Summary of Work
Soon after the Deepwater Horizon oil spill in May 2010, TEI contracted with Coastal Protection and Restoration Authority (CPRA) to develop work plan tracking and data management systems to collect, organize and archive scientific data needed to make an accurate damage assessment and begin the restoration planning and implementation process. TEI analysts and software developers implemented an approach to meeting the requirements of the public, scientists, and attorneys. The public site needed graphic designers and requirements analysts to design an easy-to-use web interface to keep the general public informed. The LOSDMS system required a software/database architect, software engineers and data management specialists to create data collection protocols, database schemas, GIS interface and other functionalities needed to manage the Natural Resource Damage Assessment (NRDA) process.
In 2015, once the chaos of the spill was over, TEI contracted with Louisiana Oil Spill Coordinator’s Office (LOSCO) to continue the maintenance of the Deepwater Horizon public system. TEI is utilizing the knowledge and technologies from the Deepwater Horizon spill to create a collective oil spill tracking system to manage all spills through the Natural Resource Damage Assessment (NRDA) process.
Louisiana Oil Spill Data Management System (LOSDMS)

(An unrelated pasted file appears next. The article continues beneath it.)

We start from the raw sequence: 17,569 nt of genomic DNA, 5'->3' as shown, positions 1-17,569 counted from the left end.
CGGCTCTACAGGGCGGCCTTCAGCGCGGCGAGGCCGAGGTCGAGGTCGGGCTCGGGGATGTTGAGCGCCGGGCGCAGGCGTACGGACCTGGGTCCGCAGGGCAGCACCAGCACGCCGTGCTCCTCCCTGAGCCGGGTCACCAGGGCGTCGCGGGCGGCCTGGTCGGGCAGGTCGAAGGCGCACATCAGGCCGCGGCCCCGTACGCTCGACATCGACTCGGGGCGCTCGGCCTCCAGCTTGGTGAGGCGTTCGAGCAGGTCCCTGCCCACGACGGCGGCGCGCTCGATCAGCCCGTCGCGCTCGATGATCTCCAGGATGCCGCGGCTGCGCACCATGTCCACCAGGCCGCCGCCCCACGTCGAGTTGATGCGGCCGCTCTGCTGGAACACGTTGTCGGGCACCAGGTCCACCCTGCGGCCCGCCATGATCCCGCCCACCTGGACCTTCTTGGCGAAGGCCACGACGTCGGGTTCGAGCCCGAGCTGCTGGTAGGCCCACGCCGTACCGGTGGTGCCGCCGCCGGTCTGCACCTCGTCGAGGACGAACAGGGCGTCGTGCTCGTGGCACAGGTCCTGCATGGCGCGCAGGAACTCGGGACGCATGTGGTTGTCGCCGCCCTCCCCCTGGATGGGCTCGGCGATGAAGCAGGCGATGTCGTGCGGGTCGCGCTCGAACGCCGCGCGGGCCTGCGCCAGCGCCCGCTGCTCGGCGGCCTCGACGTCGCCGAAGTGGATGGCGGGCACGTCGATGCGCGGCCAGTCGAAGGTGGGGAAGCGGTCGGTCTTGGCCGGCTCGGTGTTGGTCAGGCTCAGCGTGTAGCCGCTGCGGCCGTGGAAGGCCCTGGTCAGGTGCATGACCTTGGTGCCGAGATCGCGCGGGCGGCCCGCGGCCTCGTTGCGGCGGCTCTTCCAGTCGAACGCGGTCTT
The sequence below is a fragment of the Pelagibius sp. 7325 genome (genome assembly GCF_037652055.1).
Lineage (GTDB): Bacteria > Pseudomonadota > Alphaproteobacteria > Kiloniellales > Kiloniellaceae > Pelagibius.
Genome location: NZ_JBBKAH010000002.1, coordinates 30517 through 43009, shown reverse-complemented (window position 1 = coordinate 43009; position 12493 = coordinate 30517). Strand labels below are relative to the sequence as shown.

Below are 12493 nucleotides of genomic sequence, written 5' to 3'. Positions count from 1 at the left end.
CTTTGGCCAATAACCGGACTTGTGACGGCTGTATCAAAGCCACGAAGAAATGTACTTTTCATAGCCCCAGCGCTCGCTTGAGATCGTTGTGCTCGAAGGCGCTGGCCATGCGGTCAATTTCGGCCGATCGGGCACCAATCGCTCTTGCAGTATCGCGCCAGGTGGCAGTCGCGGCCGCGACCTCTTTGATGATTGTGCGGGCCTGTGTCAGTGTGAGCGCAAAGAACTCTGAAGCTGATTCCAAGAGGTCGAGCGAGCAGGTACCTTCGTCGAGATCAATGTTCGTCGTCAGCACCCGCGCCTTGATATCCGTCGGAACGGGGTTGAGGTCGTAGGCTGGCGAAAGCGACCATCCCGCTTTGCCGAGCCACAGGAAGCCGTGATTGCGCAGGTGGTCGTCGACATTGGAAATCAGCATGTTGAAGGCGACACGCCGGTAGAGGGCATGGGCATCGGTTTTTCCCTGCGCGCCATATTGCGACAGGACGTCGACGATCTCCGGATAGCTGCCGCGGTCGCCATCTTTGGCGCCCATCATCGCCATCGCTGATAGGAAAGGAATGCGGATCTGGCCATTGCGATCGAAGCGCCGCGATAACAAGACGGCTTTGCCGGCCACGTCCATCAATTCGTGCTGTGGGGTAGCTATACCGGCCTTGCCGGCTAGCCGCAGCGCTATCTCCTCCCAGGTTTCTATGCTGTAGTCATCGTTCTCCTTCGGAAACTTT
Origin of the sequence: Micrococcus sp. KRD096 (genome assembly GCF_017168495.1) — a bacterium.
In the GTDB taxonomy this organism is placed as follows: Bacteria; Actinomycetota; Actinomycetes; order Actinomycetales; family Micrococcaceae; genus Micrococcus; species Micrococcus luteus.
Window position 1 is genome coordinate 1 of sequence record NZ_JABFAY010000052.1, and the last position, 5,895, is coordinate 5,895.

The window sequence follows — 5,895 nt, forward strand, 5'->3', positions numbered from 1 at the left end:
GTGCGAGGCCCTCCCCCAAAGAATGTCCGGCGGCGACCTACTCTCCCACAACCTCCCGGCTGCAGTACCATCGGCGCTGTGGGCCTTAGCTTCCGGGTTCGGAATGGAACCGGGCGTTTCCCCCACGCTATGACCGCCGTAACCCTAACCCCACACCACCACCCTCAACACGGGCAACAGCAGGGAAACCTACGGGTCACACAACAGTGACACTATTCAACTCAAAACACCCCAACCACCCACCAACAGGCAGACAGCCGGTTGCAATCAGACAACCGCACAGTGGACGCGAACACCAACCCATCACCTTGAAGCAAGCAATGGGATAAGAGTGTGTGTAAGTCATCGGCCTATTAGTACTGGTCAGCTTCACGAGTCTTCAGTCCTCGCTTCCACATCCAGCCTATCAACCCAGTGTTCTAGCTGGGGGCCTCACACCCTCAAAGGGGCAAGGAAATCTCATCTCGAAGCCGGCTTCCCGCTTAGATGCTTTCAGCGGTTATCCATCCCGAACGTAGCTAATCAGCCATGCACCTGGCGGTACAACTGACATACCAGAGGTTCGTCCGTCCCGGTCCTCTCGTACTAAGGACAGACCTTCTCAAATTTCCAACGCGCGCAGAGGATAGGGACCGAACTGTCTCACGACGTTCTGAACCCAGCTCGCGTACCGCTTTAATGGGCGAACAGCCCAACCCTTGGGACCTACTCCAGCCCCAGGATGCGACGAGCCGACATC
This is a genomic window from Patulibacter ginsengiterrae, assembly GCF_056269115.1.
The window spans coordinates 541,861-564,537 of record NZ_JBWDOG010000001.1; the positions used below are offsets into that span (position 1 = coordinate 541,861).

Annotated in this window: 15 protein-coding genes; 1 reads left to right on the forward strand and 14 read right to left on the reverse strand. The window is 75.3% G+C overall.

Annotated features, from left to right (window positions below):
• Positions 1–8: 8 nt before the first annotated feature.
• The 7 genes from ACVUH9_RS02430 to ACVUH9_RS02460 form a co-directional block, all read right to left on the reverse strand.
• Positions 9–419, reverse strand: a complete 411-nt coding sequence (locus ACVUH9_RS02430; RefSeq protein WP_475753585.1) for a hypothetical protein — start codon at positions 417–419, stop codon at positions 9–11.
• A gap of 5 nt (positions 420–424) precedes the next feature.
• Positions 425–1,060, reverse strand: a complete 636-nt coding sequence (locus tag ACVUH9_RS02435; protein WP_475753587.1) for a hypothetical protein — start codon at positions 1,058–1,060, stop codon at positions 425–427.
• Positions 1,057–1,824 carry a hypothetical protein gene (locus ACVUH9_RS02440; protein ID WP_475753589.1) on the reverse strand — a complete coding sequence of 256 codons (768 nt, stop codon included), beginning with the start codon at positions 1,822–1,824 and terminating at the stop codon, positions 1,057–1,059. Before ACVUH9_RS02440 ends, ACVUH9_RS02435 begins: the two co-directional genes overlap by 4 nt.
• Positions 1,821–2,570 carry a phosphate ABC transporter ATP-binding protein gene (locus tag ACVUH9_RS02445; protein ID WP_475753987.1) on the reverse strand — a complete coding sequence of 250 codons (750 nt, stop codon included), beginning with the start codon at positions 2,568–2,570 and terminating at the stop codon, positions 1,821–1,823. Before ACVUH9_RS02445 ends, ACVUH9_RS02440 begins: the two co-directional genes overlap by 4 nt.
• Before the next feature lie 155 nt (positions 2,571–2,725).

A work plan tracking system, a data repository for all scientific data, and a sample tracking system to manage analytical samples collected during the Deepwater Horizon spill are components of the Deepwater Horizon Louisiana Oil Spill Data Management System. The data repository archives tens of thousands of documents, videos, photos, digital sound recordings, and other data needed by scientists to document and assess the extent of damage to Louisiana’s marshes and coastline. In 2010, TEI developed the work plan tracker component in LOSDMS to address the immediate need for accurate tracking of work plans from the federal and state agencies. The work plan tracker system established an identification number for all work plans and streamlined the approval process among the various Louisiana agencies, Federal agencies, and BP. After the implementation of the work plan tracker, TEI focused on categorizing the hundreds of data sources for this spill. Additionally, TEI developed data intake interfaces with the various state and federal environmental agencies to collect continuously and process the datasets into a relational database structure. This system heavily aided Louisiana trustees in its decision making during the pre-assessment and injury assessment phases of the largest oil spill in American history.